Skip to Content

War and Violence in World Politics - IRPG854

In spite of the rapid spread of globalisation and the cross-border interaction of non-governmental actors, international relations are still dominated by states. The states are military organisations structurally geared to resolve conflicts by the use of organised violence, ie their military. Apart from states, other groups – both clandestine terrorist groups and mass political movements – use organised violence in the international arena. This unit will address the question: what conflicts in the international area are most likely to lead to violence? In other words, what is so attractive about violence as a means of conflict-resolution? In an attempt to answer these questions, the unit will examine theoretical approaches to the problem of violence in international conflicts as well as different case studies of interstate warfare (World War II, Iran-Iraq war), international terrorism (Al-Queda, PLO) military and humanitarian intervention in civil wars and secessionist conflict (Kosovo, Rwanda, Afganistan).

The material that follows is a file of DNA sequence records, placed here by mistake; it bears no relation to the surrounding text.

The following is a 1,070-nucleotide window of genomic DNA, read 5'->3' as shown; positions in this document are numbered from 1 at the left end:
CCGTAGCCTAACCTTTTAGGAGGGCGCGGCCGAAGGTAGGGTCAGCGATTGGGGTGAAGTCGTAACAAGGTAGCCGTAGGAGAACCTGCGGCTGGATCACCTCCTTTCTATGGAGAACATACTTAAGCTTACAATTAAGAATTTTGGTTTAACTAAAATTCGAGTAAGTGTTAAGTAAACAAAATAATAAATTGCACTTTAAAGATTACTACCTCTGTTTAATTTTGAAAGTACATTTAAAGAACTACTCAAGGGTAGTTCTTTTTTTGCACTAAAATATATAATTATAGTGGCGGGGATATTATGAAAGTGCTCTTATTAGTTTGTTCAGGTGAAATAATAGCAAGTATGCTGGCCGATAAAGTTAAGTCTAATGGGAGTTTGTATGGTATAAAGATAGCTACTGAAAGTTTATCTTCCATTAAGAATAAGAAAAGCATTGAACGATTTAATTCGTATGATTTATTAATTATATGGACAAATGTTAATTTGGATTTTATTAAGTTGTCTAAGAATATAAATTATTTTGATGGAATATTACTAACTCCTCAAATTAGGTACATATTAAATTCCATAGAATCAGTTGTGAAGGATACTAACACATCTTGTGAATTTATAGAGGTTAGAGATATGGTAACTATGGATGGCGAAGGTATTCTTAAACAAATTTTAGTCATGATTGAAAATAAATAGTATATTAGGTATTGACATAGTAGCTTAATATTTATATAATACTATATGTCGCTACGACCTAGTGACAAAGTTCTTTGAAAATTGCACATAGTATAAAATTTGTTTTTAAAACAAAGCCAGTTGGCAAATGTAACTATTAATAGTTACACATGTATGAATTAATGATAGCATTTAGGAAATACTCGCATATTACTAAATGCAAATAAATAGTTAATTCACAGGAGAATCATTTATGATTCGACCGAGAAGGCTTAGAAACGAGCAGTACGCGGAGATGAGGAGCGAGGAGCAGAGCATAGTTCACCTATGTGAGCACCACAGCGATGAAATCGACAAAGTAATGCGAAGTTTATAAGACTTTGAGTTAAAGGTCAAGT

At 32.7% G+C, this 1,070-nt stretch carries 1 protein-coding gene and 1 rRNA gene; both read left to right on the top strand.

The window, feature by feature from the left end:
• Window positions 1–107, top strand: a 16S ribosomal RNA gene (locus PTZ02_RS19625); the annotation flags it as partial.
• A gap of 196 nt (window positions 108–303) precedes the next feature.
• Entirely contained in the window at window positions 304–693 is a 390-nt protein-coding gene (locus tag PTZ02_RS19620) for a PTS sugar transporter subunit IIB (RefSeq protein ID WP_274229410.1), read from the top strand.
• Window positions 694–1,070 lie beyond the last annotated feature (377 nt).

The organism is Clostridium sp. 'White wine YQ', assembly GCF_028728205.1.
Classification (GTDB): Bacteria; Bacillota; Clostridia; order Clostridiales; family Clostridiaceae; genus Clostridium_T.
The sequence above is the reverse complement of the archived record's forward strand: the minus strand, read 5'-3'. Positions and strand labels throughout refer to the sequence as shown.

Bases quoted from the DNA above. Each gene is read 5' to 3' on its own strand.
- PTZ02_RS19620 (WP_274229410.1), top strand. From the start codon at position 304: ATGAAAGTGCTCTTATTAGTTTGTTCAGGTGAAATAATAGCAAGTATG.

Credit Points: 4
When Offered:

S3 Day - Session 3, December 2017 - February 2018, North Ryde, Day

S3 External - Session 3, December 2017 - February 2018, External (On-campus dates: None)

Staff Contact(s): Associate Professor Aleksandar Pavkovic

Admission to MIntRel or PGDipIntRel or MIntCommMIntRel or MIntBusMIntRel or MIntRelMIntTrdeComLaw or MTransInterMIntRel or GradCertIntRel or GradDipIntRel Prerequisite Information


Unit Designation(s):


Assessed As: Graded
Offered By:

Department of Modern History, Politics and International Relations

Faculty of Arts

Course structures, including unit offerings, are subject to change.
Need help? Ask us.